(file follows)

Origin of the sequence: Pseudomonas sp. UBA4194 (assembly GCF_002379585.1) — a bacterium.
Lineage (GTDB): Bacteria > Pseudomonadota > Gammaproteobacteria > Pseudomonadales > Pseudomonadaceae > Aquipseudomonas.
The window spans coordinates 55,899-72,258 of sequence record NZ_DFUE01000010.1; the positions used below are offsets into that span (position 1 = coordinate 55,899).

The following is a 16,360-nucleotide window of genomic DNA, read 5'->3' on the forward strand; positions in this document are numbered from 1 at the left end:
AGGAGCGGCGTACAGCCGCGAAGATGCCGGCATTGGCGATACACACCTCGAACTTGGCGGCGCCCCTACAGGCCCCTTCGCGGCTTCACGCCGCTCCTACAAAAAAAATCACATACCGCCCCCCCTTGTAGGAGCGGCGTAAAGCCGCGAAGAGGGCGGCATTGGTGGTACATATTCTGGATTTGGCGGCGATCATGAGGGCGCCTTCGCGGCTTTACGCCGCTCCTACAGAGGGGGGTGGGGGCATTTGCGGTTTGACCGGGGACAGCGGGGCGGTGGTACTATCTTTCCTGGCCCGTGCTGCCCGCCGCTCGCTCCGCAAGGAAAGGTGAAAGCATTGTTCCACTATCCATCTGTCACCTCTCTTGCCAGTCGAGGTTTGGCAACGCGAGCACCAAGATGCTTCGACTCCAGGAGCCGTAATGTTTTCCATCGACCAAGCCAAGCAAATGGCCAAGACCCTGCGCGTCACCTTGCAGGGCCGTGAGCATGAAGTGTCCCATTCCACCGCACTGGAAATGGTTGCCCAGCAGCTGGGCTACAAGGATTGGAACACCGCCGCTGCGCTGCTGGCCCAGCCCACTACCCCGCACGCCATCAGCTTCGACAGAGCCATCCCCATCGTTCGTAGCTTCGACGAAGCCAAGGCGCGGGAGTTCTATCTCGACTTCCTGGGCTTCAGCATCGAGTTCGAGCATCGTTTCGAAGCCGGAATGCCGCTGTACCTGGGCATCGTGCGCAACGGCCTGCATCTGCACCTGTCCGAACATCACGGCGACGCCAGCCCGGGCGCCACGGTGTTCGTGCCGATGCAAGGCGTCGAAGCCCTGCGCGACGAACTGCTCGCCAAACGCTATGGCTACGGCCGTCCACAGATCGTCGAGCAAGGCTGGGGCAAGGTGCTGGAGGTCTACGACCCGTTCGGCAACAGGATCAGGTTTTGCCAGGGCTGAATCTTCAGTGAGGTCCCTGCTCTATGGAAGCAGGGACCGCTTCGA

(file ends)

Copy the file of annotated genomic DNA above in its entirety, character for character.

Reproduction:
Origin of the sequence: Pseudomonas sp. UBA4194 (assembly GCF_002379585.1) — a bacterium.
Lineage (GTDB): Bacteria > Pseudomonadota > Gammaproteobacteria > Pseudomonadales > Pseudomonadaceae > Aquipseudomonas.
The window spans coordinates 55,899-72,258 of sequence record NZ_DFUE01000010.1; the positions used below are offsets into that span (position 1 = coordinate 55,899).

The following is a 16,360-nucleotide window of genomic DNA, read 5'->3' on the forward strand; positions in this document are numbered from 1 at the left end:
AGGAGCGGCGTACAGCCGCGAAGATGCCGGCATTGGCGATACACACCTCGAACTTGGCGGCGCCCCTACAGGCCCCTTCGCGGCTTCACGCCGCTCCTACAAAAAAAATCACATACCGCCCCCCCTTGTAGGAGCGGCGTAAAGCCGCGAAGAGGGCGGCATTGGTGGTACATATTCTGGATTTGGCGGCGATCATGAGGGCGCCTTCGCGGCTTTACGCCGCTCCTACAGAGGGGGGTGGGGGCATTTGCGGTTTGACCGGGGACAGCGGGGCGGTGGTACTATCTTTCCTGGCCCGTGCTGCCCGCCGCTCGCTCCGCAAGGAAAGGTGAAAGCATTGTTCCACTATCCATCTGTCACCTCTCTTGCCAGTCGAGGTTTGGCAACGCGAGCACCAAGATGCTTCGACTCCAGGAGCCGTAATGTTTTCCATCGACCAAGCCAAGCAAATGGCCAAGACCCTGCGCGTCACCTTGCAGGGCCGTGAGCATGAAGTGTCCCATTCCACCGCACTGGAAATGGTTGCCCAGCAGCTGGGCTACAAGGATTGGAACACCGCCGCTGCGCTGCTGGCCCAGCCCACTACCCCGCACGCCATCAGCTTCGACAGAGCCATCCCCATCGTTCGTAGCTTCGACGAAGCCAAGGCGCGGGAGTTCTATCTCGACTTCCTGGGCTTCAGCATCGAGTTCGAGCATCGTTTCGAAGCCGGAATGCCGCTGTACCTGGGCATCGTGCGCAACGGCCTGCATCTGCACCTGTCCGAACATCACGGCGACGCCAGCCCGGGCGCCACGGTGTTCGTGCCGATGCAAGGCGTCGAAGCCCTGCGCGACGAACTGCTCGCCAAACGCTATGGCTACGGCCGTCCACAGATCGTCGAGCAAGGCTGGGGCAAGGTGCTGGAGGTCTACGACCCGTTCGGCAACAGGATCAGGTTTTGCCAGGGCTGAATCTTCAGTGAGGTCCCTGCTCTATGGAAGCAGGGACCGCTTCGA